School district cited in suit over suicide — (The News Tribune)

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The News Tribune

By Debby Abe   debby.abe@thenewstribune.com

Published: January 6th, 2008 01:00 AM

The mother of a 16-year-old honor roll student who killed herself has sued the Bethel School District, alleging classmates bullied her daughter and that school staff members should have prevented it.

The mother, Sherry McAvan, also claims the district negligently referred the teen to a Pacific Lutheran University clinic, which the lawsuit contends was unqualified to treat the girl for anxiety and other conditions.

The Bethel School District denies the allegations, said attorney Bill Coats, who represents the district.

“We recognize this is a terrible tragedy, and we’re not trying to make light of it,” Coats said. “We’re looking into investigating it as thoroughly as we can.”

The lawsuit, brought in late November, follows the mother’s filing of a separate lawsuit in 2006 against Pacific Lutheran University’s Wellness Center and Wellness Clinic, and Forest Pharmaceuticals and Forest Laboratories Inc., which manufacturers the antidepressant Lexapro.

On Friday, the parties agreed in Pierce County Superior Court to consolidate the two complaints into one case.

The lawsuits seek unspecified monetary damages. However, McAvan’s August 2007 legal claim – required before a lawsuit can be filed against a school district – sought $20 million from Bethel.

April Marie Baysinger was a junior at Bethel High School when she died Nov. 1, 2004, according to the lawsuits. She held a 3.97 grade-point average, the legal actions say. She lived her entire life in Graham and Spanaway, and worked at a McDonald’s on Mountain Highway, according to her obituary in The News Tribune.

“This was a wonderful young girl,” said Ann Deutscher, McAvan’s lawyer. “I have talked to so many people who knew her. She won multiple service awards, she was very well-liked by teachers, she excelled in math and science.”

On Oct. 20, 2004, McAvan took April to the PLU Wellness Center for treatment of anxiety, depression, insomnia and fatigue. That day a Wellness Center nurse practitioner learned of the girl’s two recent suicide attempts described as “one attempted choking and one with a knife to her chest.”

The nurse practitioner placed the girl on Lexapro. At her next appointment at the clinic on Oct. 28, the clinic doubled the girl’s dose of the antidepressant after learning the teen wasn’t eating and continued to suffer from anxiety and depression.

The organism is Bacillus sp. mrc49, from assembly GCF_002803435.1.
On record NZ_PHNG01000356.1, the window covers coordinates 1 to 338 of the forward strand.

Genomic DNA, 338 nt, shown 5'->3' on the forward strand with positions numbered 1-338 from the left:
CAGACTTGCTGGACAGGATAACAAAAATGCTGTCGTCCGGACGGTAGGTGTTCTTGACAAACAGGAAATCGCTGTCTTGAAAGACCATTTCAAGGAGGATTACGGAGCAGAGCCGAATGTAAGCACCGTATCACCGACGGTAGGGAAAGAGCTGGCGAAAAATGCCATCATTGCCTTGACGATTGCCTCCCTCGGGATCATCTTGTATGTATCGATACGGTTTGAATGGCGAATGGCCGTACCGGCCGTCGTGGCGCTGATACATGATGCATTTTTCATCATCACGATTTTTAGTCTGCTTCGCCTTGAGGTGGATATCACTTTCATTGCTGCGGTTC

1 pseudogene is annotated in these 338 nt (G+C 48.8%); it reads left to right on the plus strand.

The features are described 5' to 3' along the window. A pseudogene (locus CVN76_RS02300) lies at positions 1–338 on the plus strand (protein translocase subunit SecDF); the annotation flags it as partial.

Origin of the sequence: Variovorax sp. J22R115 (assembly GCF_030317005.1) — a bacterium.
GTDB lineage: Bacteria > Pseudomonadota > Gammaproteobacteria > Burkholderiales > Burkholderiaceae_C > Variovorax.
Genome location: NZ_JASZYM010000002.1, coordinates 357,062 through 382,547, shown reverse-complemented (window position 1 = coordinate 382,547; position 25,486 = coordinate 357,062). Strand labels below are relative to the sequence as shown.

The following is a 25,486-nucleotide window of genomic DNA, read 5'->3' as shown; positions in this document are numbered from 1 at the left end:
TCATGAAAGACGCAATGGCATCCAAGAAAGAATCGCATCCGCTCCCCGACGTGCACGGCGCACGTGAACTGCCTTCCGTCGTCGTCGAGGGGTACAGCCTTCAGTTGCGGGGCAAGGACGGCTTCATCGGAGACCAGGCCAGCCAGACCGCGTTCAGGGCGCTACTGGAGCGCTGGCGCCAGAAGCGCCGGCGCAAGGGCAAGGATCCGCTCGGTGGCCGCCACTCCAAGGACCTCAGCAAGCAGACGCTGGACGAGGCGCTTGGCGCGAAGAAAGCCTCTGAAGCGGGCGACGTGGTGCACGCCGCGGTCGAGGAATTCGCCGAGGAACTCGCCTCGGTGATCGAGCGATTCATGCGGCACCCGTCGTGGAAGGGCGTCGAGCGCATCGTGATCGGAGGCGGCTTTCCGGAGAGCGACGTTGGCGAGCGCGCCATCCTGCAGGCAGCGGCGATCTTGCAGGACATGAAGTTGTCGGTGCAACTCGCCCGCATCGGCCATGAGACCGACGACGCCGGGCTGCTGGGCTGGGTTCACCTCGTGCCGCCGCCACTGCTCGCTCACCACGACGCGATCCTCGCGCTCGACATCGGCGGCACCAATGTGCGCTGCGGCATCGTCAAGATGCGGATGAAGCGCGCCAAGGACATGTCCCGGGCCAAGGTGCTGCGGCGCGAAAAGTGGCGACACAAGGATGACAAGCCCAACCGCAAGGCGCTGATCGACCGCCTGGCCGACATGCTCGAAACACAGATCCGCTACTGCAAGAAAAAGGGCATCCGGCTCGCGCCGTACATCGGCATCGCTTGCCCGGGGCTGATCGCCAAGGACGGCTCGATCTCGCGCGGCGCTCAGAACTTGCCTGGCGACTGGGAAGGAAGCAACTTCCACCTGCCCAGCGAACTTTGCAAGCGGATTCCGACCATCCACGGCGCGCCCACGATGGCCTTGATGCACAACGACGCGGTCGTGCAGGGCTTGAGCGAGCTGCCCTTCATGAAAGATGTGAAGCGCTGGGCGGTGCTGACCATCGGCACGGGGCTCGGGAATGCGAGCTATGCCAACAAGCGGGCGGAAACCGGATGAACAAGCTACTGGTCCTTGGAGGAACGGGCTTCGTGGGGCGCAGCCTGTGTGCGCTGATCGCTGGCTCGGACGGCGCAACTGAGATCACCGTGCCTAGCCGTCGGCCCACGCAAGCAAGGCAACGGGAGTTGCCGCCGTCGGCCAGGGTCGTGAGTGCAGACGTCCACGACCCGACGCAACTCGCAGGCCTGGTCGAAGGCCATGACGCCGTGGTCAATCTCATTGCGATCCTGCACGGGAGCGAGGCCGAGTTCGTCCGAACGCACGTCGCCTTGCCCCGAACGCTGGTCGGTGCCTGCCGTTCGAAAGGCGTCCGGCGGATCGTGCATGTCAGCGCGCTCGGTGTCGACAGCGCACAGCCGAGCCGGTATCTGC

The girl shot herself four days later at her home in Spanaway.

The legal actions claim that Bethel High students physically and emotionally harassed April in fall 2004 and that school staff either knew or should have known about the alleged harassment, but did not take steps to stop it.

Deutscher said she’s trying to find out more specifics about the alleged harassment, which was revealed by a co-defendant in the case and cited in a police report.

Forest Pharmaceuticals is accused of failing to warn the nurse practitioner that Lexapro could enhance the risk of suicide in teenage patients, and that April’s worsening symptoms were caused at least in part by the drug. The nurse practitioner is accused of failing to take appropriate action to protect the teen.

Citing patient confidentiality laws, PLU spokesman Greg Brewis declined to comment on the allegations against PLU, but expressed sympathy on behalf of the university and the Wellness Center for families and friends affected by suicide.

“We have absolute confidence in the work of the Wellness Center staff and stand fully behind the care that they provide for a wide range of physical and mental ailments, including depression, stress and anxiety,” he said in a written statement.

John Ipsaro, a lawyer in Cincinnati representing Forest Laboratories, also declined to comment on the allegations. However, he referred The News Tribune to the corporation’s filing in a Missouri lawsuit that argues there’s no evidence the antidepressant causes people to kill themselves. It contends most of the patients in that lawsuit were diagnosed with depression, had a long history of mental health problems or talked about suicide before they began taking an antidepressant